Cambodian-American academic Sophal Ear, who lost his father and brother to the Khmer Rouge, took to the pages of the International Herald-Tribune last week to attack the tribunal. He lists a number of grievances against the court, including high costs, procedural delays, reforms on civil party participation.
If, after four years and $13 million in contributions to the Cambodian government from Japan, the Europe Commission and others, and $76 million in contributions to the United Nations by more than 21 donors, one guilty verdict is all the tribunal has to show, survivors of the Khmer Rouge may just as well consider justice denied.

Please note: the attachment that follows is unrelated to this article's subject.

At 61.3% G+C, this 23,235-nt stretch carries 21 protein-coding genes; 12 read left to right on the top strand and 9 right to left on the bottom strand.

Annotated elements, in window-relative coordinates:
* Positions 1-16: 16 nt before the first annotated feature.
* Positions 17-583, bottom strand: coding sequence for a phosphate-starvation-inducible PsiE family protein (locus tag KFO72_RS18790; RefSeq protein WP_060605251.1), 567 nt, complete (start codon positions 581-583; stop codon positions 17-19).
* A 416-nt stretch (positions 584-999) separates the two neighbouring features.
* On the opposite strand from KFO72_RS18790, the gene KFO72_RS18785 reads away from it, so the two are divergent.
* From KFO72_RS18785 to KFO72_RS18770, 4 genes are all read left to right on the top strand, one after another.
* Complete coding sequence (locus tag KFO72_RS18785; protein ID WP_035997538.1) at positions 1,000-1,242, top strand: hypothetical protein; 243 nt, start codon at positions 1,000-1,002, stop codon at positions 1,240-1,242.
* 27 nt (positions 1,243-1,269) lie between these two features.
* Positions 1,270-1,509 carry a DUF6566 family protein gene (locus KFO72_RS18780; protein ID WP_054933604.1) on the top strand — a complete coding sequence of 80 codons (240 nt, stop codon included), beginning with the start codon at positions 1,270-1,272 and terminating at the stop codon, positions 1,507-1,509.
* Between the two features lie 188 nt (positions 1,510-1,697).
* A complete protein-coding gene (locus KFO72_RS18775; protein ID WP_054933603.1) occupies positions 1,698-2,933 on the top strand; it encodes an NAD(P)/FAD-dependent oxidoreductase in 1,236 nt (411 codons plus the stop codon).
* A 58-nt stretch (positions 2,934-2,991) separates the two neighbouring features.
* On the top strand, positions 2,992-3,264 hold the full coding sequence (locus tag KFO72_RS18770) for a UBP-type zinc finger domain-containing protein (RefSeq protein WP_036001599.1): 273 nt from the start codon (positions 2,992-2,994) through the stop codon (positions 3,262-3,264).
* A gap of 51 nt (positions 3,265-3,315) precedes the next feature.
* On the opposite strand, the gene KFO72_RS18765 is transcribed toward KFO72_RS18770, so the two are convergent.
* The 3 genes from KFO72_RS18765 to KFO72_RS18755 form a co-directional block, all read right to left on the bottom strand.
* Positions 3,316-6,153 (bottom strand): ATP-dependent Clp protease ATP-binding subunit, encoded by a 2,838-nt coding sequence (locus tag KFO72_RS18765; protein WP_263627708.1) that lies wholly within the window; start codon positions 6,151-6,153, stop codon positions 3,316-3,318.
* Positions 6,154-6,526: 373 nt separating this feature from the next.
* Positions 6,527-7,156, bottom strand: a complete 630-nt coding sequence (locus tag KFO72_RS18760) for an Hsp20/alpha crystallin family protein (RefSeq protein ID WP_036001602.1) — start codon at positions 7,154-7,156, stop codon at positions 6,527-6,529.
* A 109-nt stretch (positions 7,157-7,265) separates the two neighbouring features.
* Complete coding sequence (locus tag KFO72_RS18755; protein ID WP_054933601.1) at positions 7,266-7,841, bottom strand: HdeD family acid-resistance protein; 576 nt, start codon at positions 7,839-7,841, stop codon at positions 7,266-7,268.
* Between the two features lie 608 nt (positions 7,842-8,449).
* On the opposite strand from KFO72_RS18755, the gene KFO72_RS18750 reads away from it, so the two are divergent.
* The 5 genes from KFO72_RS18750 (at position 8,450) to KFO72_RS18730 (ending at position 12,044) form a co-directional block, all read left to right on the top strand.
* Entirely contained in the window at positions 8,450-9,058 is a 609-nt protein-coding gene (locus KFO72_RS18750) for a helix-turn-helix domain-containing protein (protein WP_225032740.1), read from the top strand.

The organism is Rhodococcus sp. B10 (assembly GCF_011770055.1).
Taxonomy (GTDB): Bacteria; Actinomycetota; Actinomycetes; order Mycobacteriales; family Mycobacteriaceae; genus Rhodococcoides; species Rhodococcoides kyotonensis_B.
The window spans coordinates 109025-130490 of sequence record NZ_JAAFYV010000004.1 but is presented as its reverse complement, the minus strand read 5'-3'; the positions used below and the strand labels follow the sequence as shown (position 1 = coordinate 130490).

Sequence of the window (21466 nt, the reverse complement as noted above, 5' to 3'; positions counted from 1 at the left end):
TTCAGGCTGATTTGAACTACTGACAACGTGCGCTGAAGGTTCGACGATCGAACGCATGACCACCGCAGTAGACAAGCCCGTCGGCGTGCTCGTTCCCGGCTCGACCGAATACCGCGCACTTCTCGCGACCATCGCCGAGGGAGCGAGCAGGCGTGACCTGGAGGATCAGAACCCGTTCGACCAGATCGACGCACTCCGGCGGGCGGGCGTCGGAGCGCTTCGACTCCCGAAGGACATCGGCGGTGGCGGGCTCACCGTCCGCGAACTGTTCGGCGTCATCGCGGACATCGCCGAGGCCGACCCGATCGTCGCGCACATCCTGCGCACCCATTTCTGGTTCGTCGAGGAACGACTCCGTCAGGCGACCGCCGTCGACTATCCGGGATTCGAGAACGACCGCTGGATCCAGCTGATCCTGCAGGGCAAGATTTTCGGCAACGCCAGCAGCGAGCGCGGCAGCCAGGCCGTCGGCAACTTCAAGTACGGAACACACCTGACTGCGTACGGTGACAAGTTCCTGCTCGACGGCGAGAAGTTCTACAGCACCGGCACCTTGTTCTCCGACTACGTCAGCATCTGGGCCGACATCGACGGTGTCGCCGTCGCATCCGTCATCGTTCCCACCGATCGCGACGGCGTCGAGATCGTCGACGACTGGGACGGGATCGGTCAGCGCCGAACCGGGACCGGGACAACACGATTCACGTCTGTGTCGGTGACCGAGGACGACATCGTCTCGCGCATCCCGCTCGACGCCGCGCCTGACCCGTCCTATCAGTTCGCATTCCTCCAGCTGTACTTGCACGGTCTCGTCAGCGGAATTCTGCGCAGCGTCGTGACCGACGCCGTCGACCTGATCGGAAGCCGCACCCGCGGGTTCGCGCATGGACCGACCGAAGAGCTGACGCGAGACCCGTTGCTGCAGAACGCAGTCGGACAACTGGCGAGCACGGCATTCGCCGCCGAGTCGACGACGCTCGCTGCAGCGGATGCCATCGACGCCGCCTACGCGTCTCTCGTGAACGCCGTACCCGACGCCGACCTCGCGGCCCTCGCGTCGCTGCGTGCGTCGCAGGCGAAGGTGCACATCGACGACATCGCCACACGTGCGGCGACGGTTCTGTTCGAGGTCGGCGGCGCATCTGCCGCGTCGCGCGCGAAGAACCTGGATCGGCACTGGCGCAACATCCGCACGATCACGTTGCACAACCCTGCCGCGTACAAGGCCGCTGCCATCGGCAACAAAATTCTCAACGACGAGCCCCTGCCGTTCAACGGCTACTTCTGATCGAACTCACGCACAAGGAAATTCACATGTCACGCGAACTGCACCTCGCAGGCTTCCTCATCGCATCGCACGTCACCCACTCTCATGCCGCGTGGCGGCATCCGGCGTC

The cost of the court is obviously a sensitive issue, given that there are so many other sectors of Cambodian society that could benefit from that level of foreign aid. I spoke with Caitlin Reiger of the International Center for Transitional Justice recently, however, and she argued that much of the funding that the tribunal receives is earmarked specifically for these sorts of proceedings, and therefore wouldn't necessarily be available for other purposes in Cambodia.
Ultimately, Ear questions whether high-minded aspirations for the tribunal were ever realistic in Cambodia's current political context, calling the institution "an international and domestic farce", denouement to "a failed 1993 U.N. exercise in democracy that led inexorably toward authoritarianism".
Ear's short bio at the end of the article notes that he is currently working on a book about "the unintended consequences of foreign aid in Cambodia"; given the tack he takes with this piece, it's certainly possible that the tribunal will have a place in his book.